Samuel Butler

The Way of All Flesh
  • The Way of All Flesh

  • Samuel Butler

    With an essay by V. S. Pritchett.

    'The greater part of every family is always odious; if there are one or two good ones in a very large family, it is as much as can be expected'

    Written with great humour, irony and honesty, The Way of All Flesh exploded perceptions of the Victorian middle-class family in its radical depiction of Ernest Pontifex, a young man who casts off his background and discovers himself.

    The awkward but likeable son of a tyrannical clergyman and a priggish mother, and destined to follow his father into the church, Ernest gleefully rejects his parents' respectability, and chooses instead to find his own way in the world.

    The Penguin English Library - 100 editions of the best fiction in English, from the eighteenth century and the very first novels to the beginning of the First World War.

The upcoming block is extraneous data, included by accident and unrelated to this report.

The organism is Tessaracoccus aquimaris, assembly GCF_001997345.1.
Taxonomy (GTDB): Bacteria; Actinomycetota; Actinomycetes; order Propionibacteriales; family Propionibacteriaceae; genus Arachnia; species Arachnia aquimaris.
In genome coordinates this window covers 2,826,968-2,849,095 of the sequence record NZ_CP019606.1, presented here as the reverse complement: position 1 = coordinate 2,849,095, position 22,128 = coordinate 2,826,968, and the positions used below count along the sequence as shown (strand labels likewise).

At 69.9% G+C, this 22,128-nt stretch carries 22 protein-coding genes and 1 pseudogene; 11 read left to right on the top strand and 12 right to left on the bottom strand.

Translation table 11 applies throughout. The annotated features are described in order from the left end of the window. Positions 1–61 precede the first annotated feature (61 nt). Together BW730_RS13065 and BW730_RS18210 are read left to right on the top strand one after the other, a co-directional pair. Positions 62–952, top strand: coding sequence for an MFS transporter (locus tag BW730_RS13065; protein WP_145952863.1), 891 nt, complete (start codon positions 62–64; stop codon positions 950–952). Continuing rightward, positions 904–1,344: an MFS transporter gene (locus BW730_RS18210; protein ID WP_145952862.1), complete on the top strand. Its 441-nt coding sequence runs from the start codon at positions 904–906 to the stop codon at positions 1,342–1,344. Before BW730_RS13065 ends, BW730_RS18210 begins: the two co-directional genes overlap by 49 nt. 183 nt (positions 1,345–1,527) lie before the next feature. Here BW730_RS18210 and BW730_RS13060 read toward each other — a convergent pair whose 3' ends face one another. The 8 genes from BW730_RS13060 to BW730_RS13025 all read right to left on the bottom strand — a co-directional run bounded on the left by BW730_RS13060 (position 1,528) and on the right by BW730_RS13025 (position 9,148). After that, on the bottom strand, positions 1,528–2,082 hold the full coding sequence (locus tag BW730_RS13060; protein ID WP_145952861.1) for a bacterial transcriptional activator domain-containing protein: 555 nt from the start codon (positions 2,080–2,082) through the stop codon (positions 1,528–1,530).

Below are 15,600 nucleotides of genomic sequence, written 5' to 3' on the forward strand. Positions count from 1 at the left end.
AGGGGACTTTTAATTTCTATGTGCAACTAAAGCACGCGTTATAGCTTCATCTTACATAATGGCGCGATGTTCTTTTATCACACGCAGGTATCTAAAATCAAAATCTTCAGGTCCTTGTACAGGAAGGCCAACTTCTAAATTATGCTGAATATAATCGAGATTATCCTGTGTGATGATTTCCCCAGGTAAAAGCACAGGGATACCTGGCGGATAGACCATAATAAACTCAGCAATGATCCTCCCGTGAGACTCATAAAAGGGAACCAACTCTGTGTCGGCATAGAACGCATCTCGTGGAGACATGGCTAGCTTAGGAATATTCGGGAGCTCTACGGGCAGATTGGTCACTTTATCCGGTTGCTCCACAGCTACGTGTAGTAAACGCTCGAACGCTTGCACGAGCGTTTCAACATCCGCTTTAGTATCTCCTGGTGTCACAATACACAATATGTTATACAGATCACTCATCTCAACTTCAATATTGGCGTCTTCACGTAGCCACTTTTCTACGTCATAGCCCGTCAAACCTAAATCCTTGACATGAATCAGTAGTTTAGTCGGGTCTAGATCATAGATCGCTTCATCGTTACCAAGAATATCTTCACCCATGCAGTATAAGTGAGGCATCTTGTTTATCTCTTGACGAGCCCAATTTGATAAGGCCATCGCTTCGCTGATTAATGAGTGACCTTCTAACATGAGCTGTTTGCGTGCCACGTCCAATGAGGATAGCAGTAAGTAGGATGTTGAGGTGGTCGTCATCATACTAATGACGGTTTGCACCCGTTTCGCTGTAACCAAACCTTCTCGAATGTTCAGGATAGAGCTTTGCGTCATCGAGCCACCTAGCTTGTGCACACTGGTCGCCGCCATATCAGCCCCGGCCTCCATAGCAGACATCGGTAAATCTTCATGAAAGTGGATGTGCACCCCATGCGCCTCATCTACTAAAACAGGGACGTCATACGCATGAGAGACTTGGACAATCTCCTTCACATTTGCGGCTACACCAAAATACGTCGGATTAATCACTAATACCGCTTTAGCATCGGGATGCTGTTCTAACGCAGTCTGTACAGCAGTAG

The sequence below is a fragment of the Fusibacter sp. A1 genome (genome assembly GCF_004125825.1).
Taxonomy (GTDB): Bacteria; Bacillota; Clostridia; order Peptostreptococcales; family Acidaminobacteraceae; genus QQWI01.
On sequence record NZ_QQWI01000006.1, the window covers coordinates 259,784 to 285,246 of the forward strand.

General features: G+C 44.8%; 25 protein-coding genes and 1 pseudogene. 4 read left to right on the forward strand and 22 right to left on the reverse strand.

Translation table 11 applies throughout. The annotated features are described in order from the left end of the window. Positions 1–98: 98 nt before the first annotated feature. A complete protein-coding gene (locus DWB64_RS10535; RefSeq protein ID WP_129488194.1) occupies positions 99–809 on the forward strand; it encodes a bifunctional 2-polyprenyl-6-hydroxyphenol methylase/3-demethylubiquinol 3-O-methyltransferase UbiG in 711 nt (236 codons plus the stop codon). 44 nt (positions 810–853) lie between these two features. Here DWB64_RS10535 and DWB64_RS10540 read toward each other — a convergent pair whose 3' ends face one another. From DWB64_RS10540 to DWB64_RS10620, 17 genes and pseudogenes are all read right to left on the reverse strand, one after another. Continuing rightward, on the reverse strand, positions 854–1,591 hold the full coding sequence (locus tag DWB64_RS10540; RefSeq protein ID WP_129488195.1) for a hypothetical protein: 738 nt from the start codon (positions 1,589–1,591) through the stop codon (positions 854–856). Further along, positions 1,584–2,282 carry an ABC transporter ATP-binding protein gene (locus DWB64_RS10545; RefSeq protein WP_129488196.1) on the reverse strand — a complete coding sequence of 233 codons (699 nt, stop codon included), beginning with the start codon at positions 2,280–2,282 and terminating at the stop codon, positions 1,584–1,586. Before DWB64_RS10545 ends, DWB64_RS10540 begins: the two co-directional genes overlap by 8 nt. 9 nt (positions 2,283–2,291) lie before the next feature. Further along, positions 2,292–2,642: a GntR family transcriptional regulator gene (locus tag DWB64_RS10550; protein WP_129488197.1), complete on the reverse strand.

Samuel Butler (1835-1902) was an author, literary critic, philosopher, painter and translator of Homer. After a disagreement about his career with his father, a clergyman who had been pressured into joining the Church by his own father, Butler left England to become a sheep farmer in New Zealand. The letters he wrote to his father from here formed the basis of his utopian satire Erewhon. The Way of All Flesh, a semi-autobiographical exploration of Victorian family life and indictment of Victorian hypocrisy, was published posthumously in 1903.